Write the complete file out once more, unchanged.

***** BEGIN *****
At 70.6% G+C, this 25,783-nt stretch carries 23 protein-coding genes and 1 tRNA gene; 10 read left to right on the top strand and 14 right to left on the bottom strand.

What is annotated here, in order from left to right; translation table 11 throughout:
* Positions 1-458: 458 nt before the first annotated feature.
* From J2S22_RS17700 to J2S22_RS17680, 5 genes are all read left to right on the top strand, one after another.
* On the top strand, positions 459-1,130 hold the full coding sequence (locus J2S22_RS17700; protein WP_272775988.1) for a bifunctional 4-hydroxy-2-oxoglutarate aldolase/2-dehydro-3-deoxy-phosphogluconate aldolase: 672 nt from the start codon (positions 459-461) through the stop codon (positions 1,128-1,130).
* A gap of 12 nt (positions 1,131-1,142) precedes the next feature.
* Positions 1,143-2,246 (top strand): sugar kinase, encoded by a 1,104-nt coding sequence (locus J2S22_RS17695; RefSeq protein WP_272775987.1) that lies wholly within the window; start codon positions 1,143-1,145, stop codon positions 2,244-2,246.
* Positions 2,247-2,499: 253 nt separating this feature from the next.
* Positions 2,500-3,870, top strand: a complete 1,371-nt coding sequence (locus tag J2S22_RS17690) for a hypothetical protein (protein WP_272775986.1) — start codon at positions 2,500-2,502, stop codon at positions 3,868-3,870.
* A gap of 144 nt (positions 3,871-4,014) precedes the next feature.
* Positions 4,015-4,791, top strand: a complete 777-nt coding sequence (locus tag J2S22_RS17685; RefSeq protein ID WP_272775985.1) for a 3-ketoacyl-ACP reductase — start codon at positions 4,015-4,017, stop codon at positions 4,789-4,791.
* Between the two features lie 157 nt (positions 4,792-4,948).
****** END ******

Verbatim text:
At 70.6% G+C, this 25,783-nt stretch carries 23 protein-coding genes and 1 tRNA gene; 10 read left to right on the top strand and 14 right to left on the bottom strand.

What is annotated here, in order from left to right; translation table 11 throughout:
* Positions 1-458: 458 nt before the first annotated feature.
* From J2S22_RS17700 to J2S22_RS17680, 5 genes are all read left to right on the top strand, one after another.
* On the top strand, positions 459-1,130 hold the full coding sequence (locus J2S22_RS17700; protein WP_272775988.1) for a bifunctional 4-hydroxy-2-oxoglutarate aldolase/2-dehydro-3-deoxy-phosphogluconate aldolase: 672 nt from the start codon (positions 459-461) through the stop codon (positions 1,128-1,130).
* A gap of 12 nt (positions 1,131-1,142) precedes the next feature.
* Positions 1,143-2,246 (top strand): sugar kinase, encoded by a 1,104-nt coding sequence (locus J2S22_RS17695; RefSeq protein WP_272775987.1) that lies wholly within the window; start codon positions 1,143-1,145, stop codon positions 2,244-2,246.
* Positions 2,247-2,499: 253 nt separating this feature from the next.
* Positions 2,500-3,870, top strand: a complete 1,371-nt coding sequence (locus tag J2S22_RS17690) for a hypothetical protein (protein WP_272775986.1) — start codon at positions 2,500-2,502, stop codon at positions 3,868-3,870.
* A gap of 144 nt (positions 3,871-4,014) precedes the next feature.
* Positions 4,015-4,791, top strand: a complete 777-nt coding sequence (locus tag J2S22_RS17685; RefSeq protein ID WP_272775985.1) for a 3-ketoacyl-ACP reductase — start codon at positions 4,015-4,017, stop codon at positions 4,789-4,791.
* Between the two features lie 157 nt (positions 4,792-4,948).